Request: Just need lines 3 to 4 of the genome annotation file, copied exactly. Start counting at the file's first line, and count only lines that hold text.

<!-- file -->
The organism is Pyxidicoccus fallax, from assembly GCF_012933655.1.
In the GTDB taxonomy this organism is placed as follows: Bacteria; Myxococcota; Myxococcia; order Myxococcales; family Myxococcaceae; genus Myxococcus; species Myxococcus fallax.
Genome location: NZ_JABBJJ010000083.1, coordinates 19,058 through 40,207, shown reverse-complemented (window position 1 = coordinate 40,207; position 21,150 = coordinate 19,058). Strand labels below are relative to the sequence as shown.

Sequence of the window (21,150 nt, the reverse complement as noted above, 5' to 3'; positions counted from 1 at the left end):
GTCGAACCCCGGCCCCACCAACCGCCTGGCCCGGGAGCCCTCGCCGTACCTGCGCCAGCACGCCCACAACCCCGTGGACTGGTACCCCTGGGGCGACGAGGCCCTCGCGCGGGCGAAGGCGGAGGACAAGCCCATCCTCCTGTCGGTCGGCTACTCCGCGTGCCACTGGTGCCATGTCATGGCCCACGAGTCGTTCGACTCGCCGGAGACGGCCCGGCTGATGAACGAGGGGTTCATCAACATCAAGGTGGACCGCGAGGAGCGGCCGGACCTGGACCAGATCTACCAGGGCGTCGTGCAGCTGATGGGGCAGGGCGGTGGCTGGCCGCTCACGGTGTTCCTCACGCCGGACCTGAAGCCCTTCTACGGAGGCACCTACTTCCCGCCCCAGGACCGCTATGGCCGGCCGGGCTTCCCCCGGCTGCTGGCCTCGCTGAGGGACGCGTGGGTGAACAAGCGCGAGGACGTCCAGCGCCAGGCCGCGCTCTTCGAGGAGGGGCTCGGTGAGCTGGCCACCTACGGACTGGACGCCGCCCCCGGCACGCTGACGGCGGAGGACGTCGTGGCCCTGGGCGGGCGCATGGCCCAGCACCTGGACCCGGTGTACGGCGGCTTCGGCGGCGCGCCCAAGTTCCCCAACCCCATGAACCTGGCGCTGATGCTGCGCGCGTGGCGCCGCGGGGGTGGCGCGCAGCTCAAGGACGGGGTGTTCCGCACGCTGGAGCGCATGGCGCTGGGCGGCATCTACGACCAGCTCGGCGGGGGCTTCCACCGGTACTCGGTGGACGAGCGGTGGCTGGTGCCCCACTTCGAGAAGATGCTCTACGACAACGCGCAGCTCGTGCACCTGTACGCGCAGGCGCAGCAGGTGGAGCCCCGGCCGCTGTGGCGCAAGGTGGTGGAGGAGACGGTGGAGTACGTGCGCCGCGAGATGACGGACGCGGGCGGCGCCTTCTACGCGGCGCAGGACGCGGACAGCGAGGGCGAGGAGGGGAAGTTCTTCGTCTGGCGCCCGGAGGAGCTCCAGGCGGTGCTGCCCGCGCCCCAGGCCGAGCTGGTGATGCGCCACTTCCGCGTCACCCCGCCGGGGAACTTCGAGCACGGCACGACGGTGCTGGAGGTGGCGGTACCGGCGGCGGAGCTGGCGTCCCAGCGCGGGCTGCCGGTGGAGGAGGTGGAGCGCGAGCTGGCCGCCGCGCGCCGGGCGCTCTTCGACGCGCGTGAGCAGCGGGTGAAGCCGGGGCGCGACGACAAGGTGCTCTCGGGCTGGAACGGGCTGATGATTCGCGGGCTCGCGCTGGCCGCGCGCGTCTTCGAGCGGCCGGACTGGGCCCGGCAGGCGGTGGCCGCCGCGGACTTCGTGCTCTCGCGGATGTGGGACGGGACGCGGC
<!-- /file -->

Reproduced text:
Genome location: NZ_JABBJJ010000083.1, coordinates 19,058 through 40,207, shown reverse-complemented (window position 1 = coordinate 40,207; position 21,150 = coordinate 19,058). Strand labels below are relative to the sequence as shown.

Sequence of the window (21,150 nt, the reverse complement as noted above, 5' to 3'; positions counted from 1 at the left end):